As per my knowledge, both these sounds are considered the same in Mandarin. Do Chinese speakers them have difficulty in distinguishing between say Paul and Ball? How do they deal with it?

  • I don't have any trouble speaking that. So far as I know, my other Chinese friends can also handle this. – AGamePlayer Feb 14 '14 at 6:17
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    This question appears to be off-topic because it is not about the Chinese language – 50-3 Feb 14 '14 at 6:20
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    @50-3 It's pretty relevant to the phonology of Mandarin. – Stumpy Joe Pete Feb 14 '14 at 6:41
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    This question is definitely off-topic on chinese.SE but it would be on-topic on linguistics.SE and possibly also on English Language Learners. – hippietrail Feb 14 '14 at 8:03
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    @stumpy what hippietrail said is right there is nothing incorrect about the question just where he asked it was a little off. There was nothing in the question about the chinese language which is why a put my close vote in. – 50-3 Feb 14 '14 at 8:33

In the International Phonetic Alphabet, for stop consonants, the three following categories are distinguished:

  • (Truly) voiced stops. The vocalization begins before the release of the stop. Examples would be [b], [d], and [g]

  • Voiceless, unaspirated stops. The vocalization begins simultaneously with the release of the stop. Examples: [p], [t], [k].

  • Voiceless, aspirated stops. The vocalization begins shortly after the release of the stop. This is often perceived as a "puff of air". Examples: [pʰ], [tʰ], [kʰ].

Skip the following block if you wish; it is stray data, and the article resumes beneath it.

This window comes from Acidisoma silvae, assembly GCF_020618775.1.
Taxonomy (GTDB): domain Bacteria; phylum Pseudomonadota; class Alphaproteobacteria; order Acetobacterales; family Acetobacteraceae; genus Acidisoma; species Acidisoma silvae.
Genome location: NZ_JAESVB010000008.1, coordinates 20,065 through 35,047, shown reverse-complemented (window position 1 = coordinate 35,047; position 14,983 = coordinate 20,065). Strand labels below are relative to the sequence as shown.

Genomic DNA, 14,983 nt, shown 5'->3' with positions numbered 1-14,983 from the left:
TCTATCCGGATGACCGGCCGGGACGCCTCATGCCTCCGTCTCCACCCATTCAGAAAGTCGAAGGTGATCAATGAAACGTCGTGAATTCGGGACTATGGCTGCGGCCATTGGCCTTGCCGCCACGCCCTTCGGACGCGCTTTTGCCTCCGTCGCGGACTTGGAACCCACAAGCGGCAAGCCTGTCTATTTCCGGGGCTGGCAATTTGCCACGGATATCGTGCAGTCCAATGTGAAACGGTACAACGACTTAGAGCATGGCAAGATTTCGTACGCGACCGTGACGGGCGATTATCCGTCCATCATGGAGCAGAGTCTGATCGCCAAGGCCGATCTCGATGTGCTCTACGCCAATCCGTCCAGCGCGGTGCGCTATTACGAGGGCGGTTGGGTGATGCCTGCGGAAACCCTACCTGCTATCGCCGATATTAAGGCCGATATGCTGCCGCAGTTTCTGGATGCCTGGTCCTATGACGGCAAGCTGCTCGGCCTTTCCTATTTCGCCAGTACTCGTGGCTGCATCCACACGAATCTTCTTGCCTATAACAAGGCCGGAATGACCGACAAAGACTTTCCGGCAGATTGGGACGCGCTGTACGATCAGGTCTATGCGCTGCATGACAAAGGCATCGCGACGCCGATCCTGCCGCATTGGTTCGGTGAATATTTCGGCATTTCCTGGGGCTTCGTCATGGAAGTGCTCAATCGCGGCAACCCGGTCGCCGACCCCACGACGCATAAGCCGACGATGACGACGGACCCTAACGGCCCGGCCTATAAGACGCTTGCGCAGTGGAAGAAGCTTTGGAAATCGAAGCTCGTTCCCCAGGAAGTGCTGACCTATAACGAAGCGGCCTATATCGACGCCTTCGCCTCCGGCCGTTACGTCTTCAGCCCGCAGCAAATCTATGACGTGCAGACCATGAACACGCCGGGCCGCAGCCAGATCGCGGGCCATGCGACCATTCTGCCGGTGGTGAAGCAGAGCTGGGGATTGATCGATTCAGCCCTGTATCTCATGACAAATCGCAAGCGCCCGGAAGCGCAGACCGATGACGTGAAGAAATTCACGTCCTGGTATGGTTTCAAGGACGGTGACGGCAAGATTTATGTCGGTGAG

The true situation is a little more complicated, but for any given language, we really only need to distinguish 2 or 3 of these in order to explain the phonological structure. To give some examples:

  • In English, our voiced stops (e.g., spelled "b", "d", and "g") are pronounced as voiced consonants; that is, [b], [d], and [g]. Our unvoiced stops are pronounced as either aspirated or unaspirated depending on context: "pop" = [pʰap], "stop" = [stap], and so forth.

  • In Mandarin, the distinction is between aspirated and unaspirated. There are no voiced stops at all: 白 = [pai], 拍 = [pʰai].

  • In many languages (including, say French), the distinction is between voiced and unvoiced, and there is no aspiration. So, you have "tout" = [tu], "deux" = [dœ].

The mismatch between different 2-way distinctions can either be unnoticable or a huge communication barrier. My experience is that English speakers have no problem communicating with either the aspiration-distinguishers or the voicing-distinguishers. If I say "to"/"do" (= [tʰu]/[du]), an aspiration distinguisher will perceive it as [tʰu]/[tu], and a voicing distinguisher will perceive it as [tu]/[du] (and vice versa).

The real problem is when aspiration-distinguishers attempt to communicate with voicing-distinguishers. This can be hard. A Chinese friend of mine complained about an Indian person who asked for "the [t]ime", and she had no idea what the "dime" he was asking about! Similarly, I've heard Europeans complain that Pinyin "makes no sense" because pinyin 'p' and 'b' "sound the same".

To address the OP's question, Mandarin speakers do distinguish a "p" and "b", but they do so on the basis of aspiration. This works fine for communicating with native English speakers, but works poorly for communicating with other non-native speakers who only make voicing distinctions (e.g., many Europeans).

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  • How is stop consonants related to the question? – Niklas Berglund Feb 14 '14 at 7:53
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    @NiklasBerglund /b/ and /p/ are stop consonants. The question is asking how Chinese speakers perceive these consonants. – Claw Feb 14 '14 at 8:03